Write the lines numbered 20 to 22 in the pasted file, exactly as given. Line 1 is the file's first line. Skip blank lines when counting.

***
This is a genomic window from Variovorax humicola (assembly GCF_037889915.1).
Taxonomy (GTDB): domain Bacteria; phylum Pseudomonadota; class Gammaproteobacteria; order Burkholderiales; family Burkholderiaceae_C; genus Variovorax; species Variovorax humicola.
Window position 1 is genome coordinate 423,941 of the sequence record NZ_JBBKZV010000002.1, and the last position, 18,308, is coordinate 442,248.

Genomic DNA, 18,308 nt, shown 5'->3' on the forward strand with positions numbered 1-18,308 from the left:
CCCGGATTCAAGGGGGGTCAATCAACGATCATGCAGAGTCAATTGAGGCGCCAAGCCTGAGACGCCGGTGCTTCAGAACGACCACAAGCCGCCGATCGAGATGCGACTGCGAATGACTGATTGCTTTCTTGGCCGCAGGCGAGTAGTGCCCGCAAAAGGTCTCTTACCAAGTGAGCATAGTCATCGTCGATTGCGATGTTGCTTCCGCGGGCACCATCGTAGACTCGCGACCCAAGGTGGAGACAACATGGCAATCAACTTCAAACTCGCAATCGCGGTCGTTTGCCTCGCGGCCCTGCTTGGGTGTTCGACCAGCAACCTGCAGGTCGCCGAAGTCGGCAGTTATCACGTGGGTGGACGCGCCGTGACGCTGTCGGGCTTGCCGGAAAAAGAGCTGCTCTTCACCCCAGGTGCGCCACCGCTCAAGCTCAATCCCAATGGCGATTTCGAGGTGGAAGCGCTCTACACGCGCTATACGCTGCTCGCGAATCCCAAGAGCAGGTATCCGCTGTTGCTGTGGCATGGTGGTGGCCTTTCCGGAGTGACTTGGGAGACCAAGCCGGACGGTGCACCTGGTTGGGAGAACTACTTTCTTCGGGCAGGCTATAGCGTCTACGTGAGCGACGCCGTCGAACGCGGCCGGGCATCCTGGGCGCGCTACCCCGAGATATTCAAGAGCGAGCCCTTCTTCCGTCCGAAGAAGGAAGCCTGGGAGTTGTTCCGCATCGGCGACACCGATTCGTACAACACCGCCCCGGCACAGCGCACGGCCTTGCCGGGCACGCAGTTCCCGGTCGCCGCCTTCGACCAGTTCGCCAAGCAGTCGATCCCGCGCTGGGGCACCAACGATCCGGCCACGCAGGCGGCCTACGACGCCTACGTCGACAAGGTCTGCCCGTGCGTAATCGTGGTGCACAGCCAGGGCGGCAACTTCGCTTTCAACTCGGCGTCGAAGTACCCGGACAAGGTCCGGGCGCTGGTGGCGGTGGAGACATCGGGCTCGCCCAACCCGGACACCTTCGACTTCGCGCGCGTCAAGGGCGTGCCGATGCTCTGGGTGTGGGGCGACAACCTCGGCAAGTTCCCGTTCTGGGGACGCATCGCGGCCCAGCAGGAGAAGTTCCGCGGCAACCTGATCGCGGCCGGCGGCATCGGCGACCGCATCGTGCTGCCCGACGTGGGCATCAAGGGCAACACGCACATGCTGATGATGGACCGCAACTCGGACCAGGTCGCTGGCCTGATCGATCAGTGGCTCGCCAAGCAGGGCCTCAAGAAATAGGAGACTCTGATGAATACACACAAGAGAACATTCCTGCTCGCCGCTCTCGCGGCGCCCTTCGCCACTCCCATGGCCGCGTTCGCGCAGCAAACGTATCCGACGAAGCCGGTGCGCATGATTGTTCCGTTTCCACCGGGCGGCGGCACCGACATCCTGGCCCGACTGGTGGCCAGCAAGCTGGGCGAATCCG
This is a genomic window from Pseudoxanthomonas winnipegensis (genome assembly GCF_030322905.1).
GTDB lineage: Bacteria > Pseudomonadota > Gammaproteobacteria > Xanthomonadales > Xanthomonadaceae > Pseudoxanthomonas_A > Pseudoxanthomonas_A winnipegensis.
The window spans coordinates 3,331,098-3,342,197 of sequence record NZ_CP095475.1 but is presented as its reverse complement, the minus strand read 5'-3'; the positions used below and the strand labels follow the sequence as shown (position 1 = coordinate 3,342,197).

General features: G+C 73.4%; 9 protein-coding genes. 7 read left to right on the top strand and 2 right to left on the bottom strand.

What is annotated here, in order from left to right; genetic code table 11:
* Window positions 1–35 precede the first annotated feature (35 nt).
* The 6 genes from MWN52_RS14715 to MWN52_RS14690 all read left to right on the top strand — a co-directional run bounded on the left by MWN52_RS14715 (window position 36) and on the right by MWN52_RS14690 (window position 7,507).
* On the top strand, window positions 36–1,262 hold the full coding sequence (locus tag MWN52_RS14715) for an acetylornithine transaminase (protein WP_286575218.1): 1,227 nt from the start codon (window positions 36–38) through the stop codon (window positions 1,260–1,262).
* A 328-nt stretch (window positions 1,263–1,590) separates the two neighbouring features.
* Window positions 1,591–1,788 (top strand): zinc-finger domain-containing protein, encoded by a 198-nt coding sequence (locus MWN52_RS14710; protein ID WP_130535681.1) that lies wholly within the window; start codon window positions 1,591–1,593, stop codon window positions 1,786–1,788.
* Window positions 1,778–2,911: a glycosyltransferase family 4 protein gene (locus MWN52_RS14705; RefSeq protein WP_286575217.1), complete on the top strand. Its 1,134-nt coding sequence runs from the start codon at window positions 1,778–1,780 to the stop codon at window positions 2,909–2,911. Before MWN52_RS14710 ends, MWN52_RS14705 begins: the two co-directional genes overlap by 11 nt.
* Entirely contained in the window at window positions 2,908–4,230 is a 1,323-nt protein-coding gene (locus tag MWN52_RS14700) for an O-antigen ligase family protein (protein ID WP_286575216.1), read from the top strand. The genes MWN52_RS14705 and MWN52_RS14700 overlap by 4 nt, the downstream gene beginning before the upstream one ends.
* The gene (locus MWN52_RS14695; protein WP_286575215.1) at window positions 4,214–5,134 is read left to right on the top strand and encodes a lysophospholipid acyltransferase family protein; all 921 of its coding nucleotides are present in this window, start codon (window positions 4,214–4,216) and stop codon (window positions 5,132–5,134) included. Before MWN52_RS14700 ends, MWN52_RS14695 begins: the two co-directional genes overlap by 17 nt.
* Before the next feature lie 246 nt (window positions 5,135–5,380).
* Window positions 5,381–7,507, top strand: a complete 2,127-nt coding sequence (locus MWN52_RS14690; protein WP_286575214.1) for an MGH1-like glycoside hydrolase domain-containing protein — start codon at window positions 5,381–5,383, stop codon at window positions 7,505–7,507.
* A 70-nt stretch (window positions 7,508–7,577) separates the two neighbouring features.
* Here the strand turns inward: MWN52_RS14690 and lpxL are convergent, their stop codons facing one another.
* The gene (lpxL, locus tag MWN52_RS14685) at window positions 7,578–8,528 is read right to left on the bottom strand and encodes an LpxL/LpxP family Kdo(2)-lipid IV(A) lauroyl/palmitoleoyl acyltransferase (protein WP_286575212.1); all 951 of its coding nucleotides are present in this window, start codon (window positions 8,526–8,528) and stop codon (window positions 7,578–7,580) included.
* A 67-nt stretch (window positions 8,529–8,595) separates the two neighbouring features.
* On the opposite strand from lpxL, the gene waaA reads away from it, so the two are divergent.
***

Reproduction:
* Window positions 5,381–7,507, top strand: a complete 2,127-nt coding sequence (locus MWN52_RS14690; protein WP_286575214.1) for an MGH1-like glycoside hydrolase domain-containing protein — start codon at window positions 5,381–5,383, stop codon at window positions 7,505–7,507.
* A 70-nt stretch (window positions 7,508–7,577) separates the two neighbouring features.
* Here the strand turns inward: MWN52_RS14690 and lpxL are convergent, their stop codons facing one another.